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Virginia Woolf and Vanessa Bell: "the same pair of eyes, only different spectacles"

By Maggie Humm


Writing to Vanessa Bell in 1937, Woolf imagined ‘do you think we have the same pair of eyes, only different spectacles?’\ud From the age of fifteen, both Woolf and Bell took, developed and mounted photographs in albums throughout their careers. There are over 1,000 photographs in Woolf’s Monk’s House Albums and a similar number in the albums of Vanessa Bell. Both sisters wrote about photography and photography influenced their aesthetics and art. The modernist sisters used photography not simply as a documentary device but as a means of crossing the border between the visual and the unconscious.\ud The photographs reveal Woolf and Bell’s struggles with the public and the private, with formal aesthetics and everyday moments. The albums offer a crucial insight into those psychic mechanisms structuring Woolf and Bell’s aesthetics. For example Bell’s erotic photographs of her naked children are her ‘unconscious optics’ as well as a record of her world.\ud The paper shows how album photographs are vivid examples of Woolf and Bell’s ideas about aesthetics, the maternal, the erotic and identity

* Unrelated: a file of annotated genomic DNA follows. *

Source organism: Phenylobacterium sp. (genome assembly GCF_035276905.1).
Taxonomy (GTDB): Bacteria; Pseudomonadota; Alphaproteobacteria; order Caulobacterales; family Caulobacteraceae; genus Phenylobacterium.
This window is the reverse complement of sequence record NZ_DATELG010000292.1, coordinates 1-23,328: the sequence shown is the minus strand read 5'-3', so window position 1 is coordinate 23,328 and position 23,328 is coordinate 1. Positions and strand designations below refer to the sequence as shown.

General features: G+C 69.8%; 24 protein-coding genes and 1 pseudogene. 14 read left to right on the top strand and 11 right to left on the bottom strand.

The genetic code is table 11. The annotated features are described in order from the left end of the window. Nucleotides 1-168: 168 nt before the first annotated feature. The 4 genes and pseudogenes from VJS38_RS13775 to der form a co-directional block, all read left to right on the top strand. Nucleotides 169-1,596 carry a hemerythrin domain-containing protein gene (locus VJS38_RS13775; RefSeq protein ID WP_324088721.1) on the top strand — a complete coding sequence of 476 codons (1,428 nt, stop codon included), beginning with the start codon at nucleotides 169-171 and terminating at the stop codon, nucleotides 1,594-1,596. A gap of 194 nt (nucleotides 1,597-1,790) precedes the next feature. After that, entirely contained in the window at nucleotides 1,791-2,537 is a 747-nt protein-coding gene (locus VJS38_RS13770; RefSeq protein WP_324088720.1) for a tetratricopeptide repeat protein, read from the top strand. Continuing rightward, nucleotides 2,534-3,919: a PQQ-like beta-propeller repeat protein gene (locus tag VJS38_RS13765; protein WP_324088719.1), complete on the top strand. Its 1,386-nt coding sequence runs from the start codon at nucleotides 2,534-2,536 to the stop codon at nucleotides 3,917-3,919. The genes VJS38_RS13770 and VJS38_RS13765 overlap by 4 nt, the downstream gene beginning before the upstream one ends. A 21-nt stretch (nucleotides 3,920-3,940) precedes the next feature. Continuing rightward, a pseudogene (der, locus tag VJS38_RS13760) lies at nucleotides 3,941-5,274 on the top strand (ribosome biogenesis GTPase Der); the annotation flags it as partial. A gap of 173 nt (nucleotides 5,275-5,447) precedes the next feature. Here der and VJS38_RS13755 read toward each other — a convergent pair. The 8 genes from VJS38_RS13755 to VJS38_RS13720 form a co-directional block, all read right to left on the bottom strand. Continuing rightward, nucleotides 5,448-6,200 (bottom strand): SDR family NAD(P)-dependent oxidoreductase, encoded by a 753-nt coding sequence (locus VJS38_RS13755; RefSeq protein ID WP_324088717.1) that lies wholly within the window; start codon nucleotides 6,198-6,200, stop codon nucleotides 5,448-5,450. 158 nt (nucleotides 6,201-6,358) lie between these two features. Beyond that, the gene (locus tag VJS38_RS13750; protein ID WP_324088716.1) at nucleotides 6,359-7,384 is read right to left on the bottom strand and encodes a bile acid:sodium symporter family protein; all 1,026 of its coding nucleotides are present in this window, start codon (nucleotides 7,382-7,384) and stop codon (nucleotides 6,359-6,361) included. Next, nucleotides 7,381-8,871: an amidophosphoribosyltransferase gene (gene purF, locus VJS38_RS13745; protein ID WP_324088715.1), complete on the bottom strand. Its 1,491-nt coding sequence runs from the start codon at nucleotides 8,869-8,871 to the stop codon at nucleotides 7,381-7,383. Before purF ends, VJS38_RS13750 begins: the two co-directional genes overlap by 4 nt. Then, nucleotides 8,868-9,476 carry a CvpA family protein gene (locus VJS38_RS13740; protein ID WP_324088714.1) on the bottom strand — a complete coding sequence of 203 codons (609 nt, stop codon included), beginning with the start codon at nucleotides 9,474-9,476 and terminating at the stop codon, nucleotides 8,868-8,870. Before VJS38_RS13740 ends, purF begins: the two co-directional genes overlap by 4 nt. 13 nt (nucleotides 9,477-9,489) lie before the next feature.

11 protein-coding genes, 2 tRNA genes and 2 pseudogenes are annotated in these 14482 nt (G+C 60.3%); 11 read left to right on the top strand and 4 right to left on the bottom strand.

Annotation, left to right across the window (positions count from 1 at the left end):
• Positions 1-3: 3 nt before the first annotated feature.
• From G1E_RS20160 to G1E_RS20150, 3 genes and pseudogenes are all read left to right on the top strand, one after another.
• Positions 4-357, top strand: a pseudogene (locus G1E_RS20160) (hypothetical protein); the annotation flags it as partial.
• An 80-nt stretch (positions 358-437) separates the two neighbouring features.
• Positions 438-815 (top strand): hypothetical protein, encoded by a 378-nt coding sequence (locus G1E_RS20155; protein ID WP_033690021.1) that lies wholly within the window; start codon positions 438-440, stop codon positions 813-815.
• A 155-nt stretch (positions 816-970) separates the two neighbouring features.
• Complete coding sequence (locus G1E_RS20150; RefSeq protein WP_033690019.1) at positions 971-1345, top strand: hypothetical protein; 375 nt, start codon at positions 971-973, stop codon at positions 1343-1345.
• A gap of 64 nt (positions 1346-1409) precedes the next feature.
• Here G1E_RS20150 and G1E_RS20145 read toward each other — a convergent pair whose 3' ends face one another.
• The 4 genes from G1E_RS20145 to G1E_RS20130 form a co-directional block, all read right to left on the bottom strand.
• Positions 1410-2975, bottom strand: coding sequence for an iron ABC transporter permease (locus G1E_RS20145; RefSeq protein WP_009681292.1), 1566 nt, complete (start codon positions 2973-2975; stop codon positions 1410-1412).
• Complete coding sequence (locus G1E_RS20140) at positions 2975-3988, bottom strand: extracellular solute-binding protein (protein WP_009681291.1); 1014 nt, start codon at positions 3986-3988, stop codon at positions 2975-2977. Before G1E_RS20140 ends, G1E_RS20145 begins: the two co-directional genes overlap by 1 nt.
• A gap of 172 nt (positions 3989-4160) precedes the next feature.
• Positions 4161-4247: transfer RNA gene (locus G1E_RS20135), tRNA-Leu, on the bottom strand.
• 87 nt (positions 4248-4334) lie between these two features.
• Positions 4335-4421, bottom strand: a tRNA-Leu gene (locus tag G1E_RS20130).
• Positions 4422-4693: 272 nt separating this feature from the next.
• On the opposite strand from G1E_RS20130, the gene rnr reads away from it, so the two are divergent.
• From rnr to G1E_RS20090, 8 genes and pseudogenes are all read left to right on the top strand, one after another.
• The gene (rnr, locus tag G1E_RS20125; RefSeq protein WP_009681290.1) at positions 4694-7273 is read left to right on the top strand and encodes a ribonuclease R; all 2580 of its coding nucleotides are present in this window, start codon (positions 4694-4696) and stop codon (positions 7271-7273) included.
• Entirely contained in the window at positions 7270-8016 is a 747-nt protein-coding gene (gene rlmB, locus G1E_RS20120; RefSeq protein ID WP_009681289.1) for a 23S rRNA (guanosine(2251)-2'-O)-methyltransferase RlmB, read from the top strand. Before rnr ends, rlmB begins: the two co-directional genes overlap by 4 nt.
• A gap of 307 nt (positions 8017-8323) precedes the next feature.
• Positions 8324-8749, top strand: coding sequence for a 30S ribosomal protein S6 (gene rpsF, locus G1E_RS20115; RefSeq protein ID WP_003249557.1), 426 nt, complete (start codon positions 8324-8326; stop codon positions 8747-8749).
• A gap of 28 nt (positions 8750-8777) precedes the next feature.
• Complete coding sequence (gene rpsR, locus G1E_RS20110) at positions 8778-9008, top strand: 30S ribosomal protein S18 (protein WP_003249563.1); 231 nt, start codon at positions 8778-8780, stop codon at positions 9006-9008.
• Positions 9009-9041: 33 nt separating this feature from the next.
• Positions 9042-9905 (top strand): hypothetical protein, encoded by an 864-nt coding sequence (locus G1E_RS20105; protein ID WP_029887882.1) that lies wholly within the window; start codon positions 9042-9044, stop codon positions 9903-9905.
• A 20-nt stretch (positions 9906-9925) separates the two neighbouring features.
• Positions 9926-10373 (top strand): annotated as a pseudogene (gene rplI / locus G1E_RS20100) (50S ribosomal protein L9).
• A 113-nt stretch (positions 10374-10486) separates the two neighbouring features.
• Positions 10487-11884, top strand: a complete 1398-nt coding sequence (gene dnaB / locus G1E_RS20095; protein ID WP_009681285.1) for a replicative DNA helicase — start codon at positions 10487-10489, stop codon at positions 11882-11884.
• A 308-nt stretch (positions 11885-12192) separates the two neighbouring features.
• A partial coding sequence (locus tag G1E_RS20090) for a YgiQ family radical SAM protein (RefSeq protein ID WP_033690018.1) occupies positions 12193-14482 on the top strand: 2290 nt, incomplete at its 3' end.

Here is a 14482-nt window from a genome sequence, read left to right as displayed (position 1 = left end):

Publisher: Clemson University Digital Press
Year: 2005
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